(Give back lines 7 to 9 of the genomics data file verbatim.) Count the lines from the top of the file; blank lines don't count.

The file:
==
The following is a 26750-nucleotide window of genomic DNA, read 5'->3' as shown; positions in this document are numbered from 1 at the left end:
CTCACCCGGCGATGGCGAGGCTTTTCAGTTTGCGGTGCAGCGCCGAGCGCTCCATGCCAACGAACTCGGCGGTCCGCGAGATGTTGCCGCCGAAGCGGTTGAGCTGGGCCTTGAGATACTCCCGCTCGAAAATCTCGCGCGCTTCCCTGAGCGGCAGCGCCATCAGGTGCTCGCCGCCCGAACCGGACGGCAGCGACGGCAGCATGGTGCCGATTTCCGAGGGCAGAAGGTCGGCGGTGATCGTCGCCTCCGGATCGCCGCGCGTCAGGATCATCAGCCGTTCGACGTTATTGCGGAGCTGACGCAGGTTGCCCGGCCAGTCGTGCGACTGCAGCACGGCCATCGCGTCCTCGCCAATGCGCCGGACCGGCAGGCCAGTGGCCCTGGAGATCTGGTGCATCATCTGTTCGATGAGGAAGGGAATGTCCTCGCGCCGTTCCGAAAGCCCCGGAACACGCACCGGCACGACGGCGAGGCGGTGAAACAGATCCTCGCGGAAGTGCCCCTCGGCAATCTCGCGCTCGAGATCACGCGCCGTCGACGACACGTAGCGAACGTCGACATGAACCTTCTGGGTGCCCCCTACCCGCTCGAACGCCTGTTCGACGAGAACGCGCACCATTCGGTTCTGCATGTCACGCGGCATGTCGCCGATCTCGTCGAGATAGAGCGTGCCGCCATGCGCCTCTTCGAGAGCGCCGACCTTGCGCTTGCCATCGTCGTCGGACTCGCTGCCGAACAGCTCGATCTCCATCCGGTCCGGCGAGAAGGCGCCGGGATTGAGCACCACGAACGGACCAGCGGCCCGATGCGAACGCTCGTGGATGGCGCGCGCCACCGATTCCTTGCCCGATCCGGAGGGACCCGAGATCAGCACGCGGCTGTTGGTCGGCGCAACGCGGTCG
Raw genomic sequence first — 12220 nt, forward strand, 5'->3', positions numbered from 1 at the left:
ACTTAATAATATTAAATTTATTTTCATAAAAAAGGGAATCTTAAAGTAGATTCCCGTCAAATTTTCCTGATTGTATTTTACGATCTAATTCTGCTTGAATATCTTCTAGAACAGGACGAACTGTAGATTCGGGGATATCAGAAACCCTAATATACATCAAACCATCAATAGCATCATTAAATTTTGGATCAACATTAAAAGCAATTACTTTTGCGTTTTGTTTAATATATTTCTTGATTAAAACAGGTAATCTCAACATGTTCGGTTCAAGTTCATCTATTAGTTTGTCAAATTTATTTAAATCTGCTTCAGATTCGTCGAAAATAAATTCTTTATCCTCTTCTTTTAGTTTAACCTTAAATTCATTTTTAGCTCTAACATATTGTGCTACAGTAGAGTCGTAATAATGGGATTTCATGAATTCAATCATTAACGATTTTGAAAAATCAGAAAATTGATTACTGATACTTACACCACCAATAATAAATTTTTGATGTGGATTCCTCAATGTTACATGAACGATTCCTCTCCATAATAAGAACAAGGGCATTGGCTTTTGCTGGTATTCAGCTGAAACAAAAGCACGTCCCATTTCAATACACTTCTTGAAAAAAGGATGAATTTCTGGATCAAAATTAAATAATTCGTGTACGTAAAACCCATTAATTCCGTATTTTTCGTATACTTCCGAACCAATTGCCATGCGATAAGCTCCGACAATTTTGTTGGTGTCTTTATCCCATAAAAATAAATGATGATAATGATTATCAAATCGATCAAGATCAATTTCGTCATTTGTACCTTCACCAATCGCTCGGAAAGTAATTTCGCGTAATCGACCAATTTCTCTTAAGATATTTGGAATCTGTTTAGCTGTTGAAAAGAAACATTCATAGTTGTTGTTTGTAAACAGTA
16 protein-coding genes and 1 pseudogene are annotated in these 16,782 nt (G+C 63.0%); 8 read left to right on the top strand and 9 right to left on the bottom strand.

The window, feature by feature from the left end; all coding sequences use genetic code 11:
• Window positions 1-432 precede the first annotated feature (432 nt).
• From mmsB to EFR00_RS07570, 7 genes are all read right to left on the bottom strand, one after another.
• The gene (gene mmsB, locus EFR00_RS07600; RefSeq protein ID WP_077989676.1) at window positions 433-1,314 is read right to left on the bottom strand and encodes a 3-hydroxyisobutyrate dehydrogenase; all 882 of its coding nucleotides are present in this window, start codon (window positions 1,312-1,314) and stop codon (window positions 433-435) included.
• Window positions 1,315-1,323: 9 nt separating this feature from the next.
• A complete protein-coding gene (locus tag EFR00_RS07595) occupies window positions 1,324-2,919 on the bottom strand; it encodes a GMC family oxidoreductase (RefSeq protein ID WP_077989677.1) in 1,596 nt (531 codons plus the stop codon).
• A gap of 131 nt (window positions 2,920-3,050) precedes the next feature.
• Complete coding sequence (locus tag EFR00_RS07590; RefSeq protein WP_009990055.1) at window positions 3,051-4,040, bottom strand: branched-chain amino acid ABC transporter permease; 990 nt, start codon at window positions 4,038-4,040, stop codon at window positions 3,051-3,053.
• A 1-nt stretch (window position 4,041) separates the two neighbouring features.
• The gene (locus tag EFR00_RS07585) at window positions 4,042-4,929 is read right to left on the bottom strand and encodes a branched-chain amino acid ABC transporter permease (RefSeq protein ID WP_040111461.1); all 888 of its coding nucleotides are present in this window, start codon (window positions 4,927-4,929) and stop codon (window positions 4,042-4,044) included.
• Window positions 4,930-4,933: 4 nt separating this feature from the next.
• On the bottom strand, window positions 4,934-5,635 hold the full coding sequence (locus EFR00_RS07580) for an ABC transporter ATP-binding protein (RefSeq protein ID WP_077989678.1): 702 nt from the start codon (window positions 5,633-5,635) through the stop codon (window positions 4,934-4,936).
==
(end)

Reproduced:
• Window positions 1-432 precede the first annotated feature (432 nt).
• From mmsB to EFR00_RS07570, 7 genes are all read right to left on the bottom strand, one after another.
• The gene (gene mmsB, locus EFR00_RS07600; RefSeq protein ID WP_077989676.1) at window positions 433-1,314 is read right to left on the bottom strand and encodes a 3-hydroxyisobutyrate dehydrogenase; all 882 of its coding nucleotides are present in this window, start codon (window positions 1,312-1,314) and stop codon (window positions 433-435) included.